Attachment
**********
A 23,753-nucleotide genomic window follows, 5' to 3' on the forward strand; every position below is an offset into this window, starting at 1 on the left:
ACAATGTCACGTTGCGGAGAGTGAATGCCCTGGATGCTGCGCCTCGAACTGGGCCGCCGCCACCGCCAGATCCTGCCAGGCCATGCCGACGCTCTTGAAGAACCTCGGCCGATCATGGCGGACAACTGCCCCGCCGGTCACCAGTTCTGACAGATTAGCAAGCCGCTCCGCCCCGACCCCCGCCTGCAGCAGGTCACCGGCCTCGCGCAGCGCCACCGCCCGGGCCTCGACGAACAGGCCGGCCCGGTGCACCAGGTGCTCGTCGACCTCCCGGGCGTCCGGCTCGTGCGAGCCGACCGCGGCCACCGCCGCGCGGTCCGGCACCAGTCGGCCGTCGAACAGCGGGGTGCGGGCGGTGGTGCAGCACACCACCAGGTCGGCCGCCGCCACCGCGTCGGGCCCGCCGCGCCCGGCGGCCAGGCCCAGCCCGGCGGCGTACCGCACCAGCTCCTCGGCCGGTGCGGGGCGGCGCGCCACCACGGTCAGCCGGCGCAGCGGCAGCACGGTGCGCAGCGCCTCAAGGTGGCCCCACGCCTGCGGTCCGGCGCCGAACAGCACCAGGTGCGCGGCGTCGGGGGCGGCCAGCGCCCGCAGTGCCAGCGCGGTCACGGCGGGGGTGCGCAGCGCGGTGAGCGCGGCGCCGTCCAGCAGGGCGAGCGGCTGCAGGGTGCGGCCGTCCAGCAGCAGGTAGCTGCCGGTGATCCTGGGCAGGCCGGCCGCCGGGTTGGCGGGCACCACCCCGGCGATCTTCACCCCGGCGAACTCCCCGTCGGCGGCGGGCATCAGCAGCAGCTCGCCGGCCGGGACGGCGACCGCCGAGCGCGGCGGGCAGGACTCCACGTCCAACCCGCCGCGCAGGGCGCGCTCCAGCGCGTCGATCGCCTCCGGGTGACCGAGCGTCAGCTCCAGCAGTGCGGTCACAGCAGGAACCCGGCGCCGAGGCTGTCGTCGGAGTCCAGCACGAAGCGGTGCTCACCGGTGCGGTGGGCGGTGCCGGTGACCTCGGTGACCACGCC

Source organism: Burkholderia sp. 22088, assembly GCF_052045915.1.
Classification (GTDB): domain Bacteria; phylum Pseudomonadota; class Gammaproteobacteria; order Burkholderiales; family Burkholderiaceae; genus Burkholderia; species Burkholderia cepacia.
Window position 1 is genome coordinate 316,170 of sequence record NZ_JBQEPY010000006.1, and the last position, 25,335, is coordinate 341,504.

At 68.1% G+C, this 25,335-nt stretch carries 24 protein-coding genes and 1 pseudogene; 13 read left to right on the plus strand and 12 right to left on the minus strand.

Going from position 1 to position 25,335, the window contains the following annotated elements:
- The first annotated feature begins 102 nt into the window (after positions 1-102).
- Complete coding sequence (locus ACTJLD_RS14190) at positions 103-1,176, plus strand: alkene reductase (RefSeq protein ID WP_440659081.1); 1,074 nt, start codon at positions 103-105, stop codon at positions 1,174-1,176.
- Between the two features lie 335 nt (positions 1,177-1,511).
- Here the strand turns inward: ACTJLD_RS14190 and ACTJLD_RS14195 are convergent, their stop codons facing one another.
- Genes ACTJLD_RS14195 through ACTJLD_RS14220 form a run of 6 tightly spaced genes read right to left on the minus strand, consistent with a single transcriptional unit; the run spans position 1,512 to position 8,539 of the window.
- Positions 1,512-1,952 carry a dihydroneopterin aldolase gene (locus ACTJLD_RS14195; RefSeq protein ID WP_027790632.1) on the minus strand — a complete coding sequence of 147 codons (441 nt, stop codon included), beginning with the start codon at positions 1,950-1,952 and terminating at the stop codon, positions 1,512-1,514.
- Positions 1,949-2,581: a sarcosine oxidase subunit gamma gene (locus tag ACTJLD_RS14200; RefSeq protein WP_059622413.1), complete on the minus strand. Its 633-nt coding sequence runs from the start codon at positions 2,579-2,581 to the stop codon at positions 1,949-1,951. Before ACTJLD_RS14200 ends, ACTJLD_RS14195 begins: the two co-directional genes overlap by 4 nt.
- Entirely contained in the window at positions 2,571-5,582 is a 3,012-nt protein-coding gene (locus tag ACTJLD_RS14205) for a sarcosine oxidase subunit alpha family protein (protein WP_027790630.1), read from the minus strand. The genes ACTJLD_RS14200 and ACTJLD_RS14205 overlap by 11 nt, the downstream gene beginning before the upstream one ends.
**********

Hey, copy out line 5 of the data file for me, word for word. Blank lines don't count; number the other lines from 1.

Window position 1 is genome coordinate 316,170 of sequence record NZ_JBQEPY010000006.1, and the last position, 25,335, is coordinate 341,504.